Missed out on island-hopping? HeritageFest has more to offer

Mr Lee Pok Sew, 83, and his granddaughter Ariel, four, enjoying an exhibit on Kusu Island during a visit to the National Museum. The museum will be one of the 11 hubs for this year's HeritageFest.
Mr Lee Pok Sew, 83, and his granddaughter Ariel, four, enjoying an exhibit on Kusu Island during a visit to the National Museum. The museum will be one of the 11 hubs for this year's HeritageFest.ST PHOTO: NG SOR LUAN

Film screenings, exhibitions at 11 hubs islandwide

Hopping on boats to Singapore's outlying islands may be one way to learn more about the Republic's island heritage - but it is not the only one.

Those who do not manage to register for the popular island-hopping trails, organised as part of this year's Singapore HeritageFest, can still glean nuggets of history from the festival's other programmes.

These include film screenings as well as activities and exhibitions at 11 festival hubs islandwide.

They are among more than 60 different programmes put together by organiser National Heritage Board for the annual festival, which is focusing for the first time on Singapore's island heritage.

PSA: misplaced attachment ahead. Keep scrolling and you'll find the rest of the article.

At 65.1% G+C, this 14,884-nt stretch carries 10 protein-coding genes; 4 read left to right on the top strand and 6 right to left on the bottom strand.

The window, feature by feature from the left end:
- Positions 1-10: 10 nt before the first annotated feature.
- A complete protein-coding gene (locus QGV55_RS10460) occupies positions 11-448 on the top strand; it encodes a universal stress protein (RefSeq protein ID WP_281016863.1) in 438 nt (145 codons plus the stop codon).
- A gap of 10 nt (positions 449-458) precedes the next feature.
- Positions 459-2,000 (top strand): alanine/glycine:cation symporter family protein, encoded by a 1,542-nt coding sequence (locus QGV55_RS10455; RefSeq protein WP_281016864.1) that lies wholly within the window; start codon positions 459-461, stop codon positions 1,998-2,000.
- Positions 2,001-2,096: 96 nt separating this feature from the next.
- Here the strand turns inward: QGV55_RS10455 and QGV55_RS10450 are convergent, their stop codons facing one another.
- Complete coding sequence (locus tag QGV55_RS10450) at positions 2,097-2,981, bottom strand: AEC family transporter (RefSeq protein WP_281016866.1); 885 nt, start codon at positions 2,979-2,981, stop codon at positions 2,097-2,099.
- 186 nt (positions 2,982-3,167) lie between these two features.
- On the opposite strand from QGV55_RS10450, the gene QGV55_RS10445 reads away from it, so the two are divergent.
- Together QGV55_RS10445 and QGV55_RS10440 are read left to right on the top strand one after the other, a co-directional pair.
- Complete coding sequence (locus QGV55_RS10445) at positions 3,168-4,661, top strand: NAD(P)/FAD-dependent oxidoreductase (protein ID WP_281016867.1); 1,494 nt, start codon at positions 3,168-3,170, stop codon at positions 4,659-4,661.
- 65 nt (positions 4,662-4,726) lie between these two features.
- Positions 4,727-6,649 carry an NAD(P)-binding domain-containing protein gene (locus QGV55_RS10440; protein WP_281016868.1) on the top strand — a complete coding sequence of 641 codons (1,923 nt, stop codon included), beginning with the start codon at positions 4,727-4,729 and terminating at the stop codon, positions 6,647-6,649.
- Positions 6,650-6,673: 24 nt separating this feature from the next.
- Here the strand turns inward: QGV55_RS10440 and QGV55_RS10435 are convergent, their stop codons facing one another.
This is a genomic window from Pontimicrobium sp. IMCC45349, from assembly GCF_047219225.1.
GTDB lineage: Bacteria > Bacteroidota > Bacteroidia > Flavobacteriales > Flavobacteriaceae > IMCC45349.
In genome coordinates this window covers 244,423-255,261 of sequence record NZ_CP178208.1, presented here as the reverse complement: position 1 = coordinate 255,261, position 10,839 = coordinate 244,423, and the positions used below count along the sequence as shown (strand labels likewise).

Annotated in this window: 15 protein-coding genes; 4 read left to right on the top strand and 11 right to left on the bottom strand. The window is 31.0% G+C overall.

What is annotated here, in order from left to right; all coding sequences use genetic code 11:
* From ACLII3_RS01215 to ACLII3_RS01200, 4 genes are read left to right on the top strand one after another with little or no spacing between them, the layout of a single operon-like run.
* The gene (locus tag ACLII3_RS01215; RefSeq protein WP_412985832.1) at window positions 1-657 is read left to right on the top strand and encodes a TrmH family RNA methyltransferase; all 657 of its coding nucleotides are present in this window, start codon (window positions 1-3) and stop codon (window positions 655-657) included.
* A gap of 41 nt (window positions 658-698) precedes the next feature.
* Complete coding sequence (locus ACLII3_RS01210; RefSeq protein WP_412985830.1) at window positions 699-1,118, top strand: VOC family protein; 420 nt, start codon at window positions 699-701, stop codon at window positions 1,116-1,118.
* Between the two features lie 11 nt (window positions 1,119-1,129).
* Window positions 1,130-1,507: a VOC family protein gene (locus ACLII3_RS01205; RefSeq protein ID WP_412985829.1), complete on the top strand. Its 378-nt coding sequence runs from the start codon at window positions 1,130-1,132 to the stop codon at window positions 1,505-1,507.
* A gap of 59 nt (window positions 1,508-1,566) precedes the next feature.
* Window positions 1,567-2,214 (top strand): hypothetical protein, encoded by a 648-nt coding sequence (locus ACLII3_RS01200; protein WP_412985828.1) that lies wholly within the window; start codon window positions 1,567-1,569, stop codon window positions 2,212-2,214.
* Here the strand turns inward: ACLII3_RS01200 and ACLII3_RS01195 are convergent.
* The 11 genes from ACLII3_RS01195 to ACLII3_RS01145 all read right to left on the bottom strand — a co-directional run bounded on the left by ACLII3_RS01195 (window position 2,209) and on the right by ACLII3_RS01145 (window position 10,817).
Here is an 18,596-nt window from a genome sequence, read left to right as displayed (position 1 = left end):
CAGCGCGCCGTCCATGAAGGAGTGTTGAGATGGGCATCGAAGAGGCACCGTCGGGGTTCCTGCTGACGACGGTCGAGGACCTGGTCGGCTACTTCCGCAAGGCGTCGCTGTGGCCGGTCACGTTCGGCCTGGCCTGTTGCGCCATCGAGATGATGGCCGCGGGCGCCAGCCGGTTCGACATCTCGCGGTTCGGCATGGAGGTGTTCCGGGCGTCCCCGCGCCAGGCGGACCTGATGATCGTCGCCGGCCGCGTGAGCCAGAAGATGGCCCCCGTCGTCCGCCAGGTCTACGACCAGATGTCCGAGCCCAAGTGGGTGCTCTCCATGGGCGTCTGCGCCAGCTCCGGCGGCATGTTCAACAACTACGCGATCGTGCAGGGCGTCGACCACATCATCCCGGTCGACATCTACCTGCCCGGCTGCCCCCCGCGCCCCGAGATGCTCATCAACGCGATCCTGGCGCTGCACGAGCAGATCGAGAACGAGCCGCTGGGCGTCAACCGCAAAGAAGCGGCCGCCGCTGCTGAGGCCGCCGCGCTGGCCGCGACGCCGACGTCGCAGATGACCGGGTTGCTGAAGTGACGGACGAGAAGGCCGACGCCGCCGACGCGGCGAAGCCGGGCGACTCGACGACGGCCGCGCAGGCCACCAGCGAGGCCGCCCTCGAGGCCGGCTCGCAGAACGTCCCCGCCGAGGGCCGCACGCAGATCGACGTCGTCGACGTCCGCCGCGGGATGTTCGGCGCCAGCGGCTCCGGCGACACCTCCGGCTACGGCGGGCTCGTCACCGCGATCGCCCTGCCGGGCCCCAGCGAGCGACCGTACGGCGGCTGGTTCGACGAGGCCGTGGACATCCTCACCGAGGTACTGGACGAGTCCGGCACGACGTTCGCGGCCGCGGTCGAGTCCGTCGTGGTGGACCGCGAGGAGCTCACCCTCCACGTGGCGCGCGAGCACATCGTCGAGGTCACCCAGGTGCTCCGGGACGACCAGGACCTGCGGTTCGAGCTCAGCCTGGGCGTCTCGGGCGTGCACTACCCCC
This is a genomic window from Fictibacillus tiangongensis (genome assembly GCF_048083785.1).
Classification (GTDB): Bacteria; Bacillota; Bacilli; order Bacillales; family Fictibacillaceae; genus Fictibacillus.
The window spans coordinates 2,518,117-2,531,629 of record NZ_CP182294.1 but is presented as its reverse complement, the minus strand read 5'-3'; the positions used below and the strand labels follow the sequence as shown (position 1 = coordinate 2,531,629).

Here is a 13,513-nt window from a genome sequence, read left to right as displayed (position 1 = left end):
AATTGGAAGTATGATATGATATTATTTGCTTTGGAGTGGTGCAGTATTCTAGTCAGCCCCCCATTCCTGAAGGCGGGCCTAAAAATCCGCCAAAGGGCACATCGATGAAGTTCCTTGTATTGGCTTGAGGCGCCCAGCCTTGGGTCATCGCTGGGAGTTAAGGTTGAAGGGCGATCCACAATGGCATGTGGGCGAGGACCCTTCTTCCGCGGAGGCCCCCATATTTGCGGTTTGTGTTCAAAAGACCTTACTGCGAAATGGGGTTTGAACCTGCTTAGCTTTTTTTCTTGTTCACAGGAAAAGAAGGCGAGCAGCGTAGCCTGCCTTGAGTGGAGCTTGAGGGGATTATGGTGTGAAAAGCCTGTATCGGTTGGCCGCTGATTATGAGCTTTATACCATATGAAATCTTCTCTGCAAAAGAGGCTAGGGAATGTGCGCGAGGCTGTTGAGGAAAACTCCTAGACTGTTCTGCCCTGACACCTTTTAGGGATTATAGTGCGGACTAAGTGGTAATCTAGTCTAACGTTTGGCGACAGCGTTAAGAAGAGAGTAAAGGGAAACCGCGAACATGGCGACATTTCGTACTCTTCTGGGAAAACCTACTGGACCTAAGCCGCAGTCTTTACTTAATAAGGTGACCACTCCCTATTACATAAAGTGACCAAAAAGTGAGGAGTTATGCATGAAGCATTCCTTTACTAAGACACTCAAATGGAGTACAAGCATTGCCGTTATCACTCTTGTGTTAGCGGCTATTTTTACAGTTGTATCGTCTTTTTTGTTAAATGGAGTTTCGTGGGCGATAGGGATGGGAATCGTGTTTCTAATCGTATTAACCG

Now in its 11th edition, the Singapore HeritageFest will be held from July 18 to 27.

At the festival hubs located at shopping malls and places such as the National Museum of Singapore, visitors can browse exhibitions featuring themes ranging from Singapore's myths and legends to its kampung history to its island heritage.

For instance, the Tales From Our Shores festival hub at Century Square, a mall in Tampines, will tell six stories that have been passed down through the generations.

Some will dwell on the origins of places and things - such as the hot springs of Sembawang and the kompang drum, a Malay musical instrument - while others will centre on how places in Singapore were named.

Visitors to the exhibition will learn how Bukit Merah - which means "red hill" in Malay - got its name after a jealous ruler ordered his men to kill a young boy, causing his blood to flow down the hill.

At another festival hub, at Jurong's Westgate mall, visitors can find out more about the different forms of traditional healing from the different ethnic groups - traditional Chinese medicine; jamu, which is traditionally Malay; and ayurveda, a traditional Indian healing form.

Traditional Healing hub curator Angeline Tong, 38, said: "The exhibition aims to inform visitors that traditional healing is a collection of ancient wisdom that we should treasure."

The festival's offerings have piqued 26-year-old bank analyst Daniel Govindan's interest.

"The festival hubs in heartland malls will be convenient to visit, and I'll pop by on my way home from work," he said.

audreyt@sph.com.sg

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